1. Aug 9, 2013

yungman

In page 555, Appendix B of Intro to electrodynamics by D Griffiths:
$$\nabla\cdot \vec F=-\nabla^2U=-\frac{1}{4\pi}\int D\nabla^2\left(\frac{1}{\vec{\vartheta}}\right)d\tau'=\int D(\vec r')\delta^3(\vec r-\vec r')d\tau'=D(\vec r)$$
where $\;\vec{\vartheta}=\vec r-\vec r'$.

Is it supposed to be equal to $D(\vec r')$ as equation (1.98) in page 50 stated $\int f(\vec r)\delta(\vec r-\vec a)d\tau'=f(\vec a)$?

Thanks

2. Aug 9, 2013

vanhees71

I don't precisely understand, what's your question. The most non-trivial statement is that
$$\Delta_{\vec{x}} \frac{1}{4 \pi |\vec{x}-\vec{x}'|}=\delta^{(3)}(\vec{x}-\vec{x}').$$
To prove this, it is most simple to solve for the Green's function of the Laplace operator, i.e.,
$$\Delta G(\vec{x})=-\delta(\vec{x}).$$
One way is to use the method of Fourier transformation, i.e., write
$$G(\vec{x})=\int_{\mathbb{R}^3} \frac{\mathrm{d}^3 \vec{k}}{(2 \pi)^3} \tilde{G}(\vec{k})\exp(\mathrm{i} \vec{k} \cdot \vec{x}).$$
Then you find
$$\Delta G(\vec{x})=-\int_{\mathbb{R}^3} \frac{\mathrm{d}^3 \vec{k}}{(2 \pi)^3}\vec{k}^2 \tilde{G}(\vec{k})\exp(\mathrm{i} \vec{k} \cdot \vec{x}).$$
On the other hand, the Dirac $\delta$ distribution (it's not a function but a distribution!) has the Fourier representation
$$\delta^{(3)}(\vec{x})=\int_{\mathbb{R}^3} \frac{\mathrm{d}^3 \vec{k}}{(2 \pi)^3}\exp(\mathrm{i} \vec{k} \cdot \vec{x}).$$
This implies
$$\tilde{G}(\vec{k})=\frac{1}{\vec{k}^2}.$$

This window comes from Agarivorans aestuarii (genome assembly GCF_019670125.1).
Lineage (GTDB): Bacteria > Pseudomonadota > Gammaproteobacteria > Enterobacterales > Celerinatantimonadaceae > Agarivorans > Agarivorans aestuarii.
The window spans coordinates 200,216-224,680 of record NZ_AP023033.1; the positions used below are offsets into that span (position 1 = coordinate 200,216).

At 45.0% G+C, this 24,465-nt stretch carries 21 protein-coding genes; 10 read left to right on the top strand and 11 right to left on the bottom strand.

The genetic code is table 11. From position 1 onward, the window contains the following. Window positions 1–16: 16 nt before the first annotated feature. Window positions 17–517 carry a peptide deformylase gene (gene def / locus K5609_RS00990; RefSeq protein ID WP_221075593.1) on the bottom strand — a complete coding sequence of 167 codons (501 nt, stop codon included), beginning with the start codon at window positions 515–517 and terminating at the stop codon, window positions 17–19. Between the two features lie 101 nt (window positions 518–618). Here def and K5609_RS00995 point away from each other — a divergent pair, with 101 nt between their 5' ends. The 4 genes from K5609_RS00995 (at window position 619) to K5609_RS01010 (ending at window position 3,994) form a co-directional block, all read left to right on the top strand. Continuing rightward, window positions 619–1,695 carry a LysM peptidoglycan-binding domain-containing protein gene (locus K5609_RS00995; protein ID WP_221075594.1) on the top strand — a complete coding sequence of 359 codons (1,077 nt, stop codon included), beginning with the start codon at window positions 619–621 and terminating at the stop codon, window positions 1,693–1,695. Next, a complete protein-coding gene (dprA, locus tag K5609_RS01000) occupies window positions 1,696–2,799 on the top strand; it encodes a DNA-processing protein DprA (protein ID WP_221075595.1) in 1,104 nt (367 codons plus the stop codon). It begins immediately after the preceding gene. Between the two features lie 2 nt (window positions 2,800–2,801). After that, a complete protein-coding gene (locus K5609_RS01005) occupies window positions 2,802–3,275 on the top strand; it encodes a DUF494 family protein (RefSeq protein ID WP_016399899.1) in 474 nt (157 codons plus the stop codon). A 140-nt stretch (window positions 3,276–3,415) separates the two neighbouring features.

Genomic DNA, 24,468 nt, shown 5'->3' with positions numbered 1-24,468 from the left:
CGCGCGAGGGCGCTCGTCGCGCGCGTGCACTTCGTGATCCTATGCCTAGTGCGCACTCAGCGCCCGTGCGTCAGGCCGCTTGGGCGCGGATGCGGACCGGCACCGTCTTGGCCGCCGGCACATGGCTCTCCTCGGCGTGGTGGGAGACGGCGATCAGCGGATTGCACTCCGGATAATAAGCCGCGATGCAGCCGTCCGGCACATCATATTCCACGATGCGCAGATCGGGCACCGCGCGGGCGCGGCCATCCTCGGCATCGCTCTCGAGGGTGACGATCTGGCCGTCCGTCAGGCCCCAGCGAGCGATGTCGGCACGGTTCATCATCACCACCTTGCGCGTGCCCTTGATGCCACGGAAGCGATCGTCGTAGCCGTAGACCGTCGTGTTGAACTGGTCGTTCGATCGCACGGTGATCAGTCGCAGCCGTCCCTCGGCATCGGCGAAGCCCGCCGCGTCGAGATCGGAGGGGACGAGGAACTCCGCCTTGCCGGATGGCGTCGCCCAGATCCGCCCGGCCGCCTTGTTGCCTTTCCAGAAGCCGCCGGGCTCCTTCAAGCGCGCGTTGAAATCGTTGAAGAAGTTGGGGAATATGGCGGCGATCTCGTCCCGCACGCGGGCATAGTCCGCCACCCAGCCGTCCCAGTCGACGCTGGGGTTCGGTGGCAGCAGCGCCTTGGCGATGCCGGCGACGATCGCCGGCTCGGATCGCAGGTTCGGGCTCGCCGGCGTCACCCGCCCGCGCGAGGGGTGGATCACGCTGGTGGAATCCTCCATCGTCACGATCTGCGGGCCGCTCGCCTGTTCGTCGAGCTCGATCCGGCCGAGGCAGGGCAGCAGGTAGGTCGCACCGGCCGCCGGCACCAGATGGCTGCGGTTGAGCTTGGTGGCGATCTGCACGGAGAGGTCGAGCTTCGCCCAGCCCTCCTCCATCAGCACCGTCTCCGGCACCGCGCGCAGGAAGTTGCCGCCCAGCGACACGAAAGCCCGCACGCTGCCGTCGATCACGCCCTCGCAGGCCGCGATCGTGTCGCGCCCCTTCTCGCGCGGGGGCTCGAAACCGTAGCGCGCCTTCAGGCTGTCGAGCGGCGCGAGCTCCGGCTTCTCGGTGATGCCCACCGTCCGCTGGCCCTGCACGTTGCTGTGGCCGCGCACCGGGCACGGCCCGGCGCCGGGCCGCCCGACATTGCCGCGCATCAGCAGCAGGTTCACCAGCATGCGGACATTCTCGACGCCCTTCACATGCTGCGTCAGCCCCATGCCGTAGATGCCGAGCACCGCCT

Now you have to do the Fourier transform. Unfortunately the integral is not absolutely convergent. This we cure by restricting the integration in momentum space to the ball of radius $\Lambda$,
$$G(\vec{x})=\int_{B_{\Lambda}} \frac{\mathrm{d}^3 \vec{k}}{(2 \pi)^3} \frac{\exp(\mathrm{i} \vec{k} \cdot \vec{x})}{\vec{k}^2}.$$
We introduce spherical coordinates with polar axis in direction of $\vec{x}$. Then we can do the angular integrals immediately (substituting $u=\cos \vartheta$)
$$G(\vec{x})=\frac{1}{4 \pi^2} \int_0^{\Lambda} \mathrm{d} K \int_{-1}^1 \mathrm{d} u \exp(\mathrm{i} K r u)=\frac{1}{2 \pi^2 r} \int_0^{\Lambda} \frac{\sin(k r)}{k}.$$
Now we can let $\Lambda \rightarrow \infty$ and use the standard integral
$$\int_0^{\infty} \mathrm{d} k \frac{\sin(k r)}{k}=\frac{\pi}{2}$$
to finally obtain
$$G(\vec{x})=\frac{1}{4\pi |\vec{x}|}.$$

3. Aug 9, 2013

HallsofIvy

Staff Emeritus
No. In that last equation, the integration is with respect to the "primed" values and the result is f of the unprimed a. In the equation you are asking about, the integration is again with respect to the "primed" variables and the result is again a function of the unprimed variable.

4. Aug 9, 2013

yungman

Thanks for your response. That's exactly my question. I don't understand why using $D(\vec r)$ instead of $D(\vec r')$?

I don't understand why $\int D(\vec r')\delta^3(\vec r-\vec r')d\tau'=D(\vec r)$ where integration with respect to the "primed" variables gives a function of the unprimed variable? Is it like this:
$$\int D(\vec r')\delta^3(\vec r-\vec r')d\tau'=-\int D(\vec r')\delta^3(\vec r'-\vec r)d\tau'=D(\vec r)$$
as $\delta(-x)=-\delta(x)\Rightarrow\;\delta^3(\vec r-\vec r')=-\delta^3(\vec r'-\vec r)$

Last edited: Aug 9, 2013
5. Aug 9, 2013

klawlor419

Its because the primed r inside of the D is just a tool for you to note that you are integrating that function over all space, while weighting it with the 3-D point function.

Once you do the integral, it takes on the value of the function D evaluated at the point r (unprimed). The function at all other points outside of that the integral is zero because its weight with the Dirac function

6. Aug 10, 2013

andrien

how did you got that?Delta function is an even function.What you have written holds for δ'(-x).

7. Aug 10, 2013

yungman

I double check my notes, I was wrong.
$$\delta(-x)=\delta(x)\; and \; \delta(\vec r-\vec r')=\delta(\vec r'-\vec r)$$

Does this work better?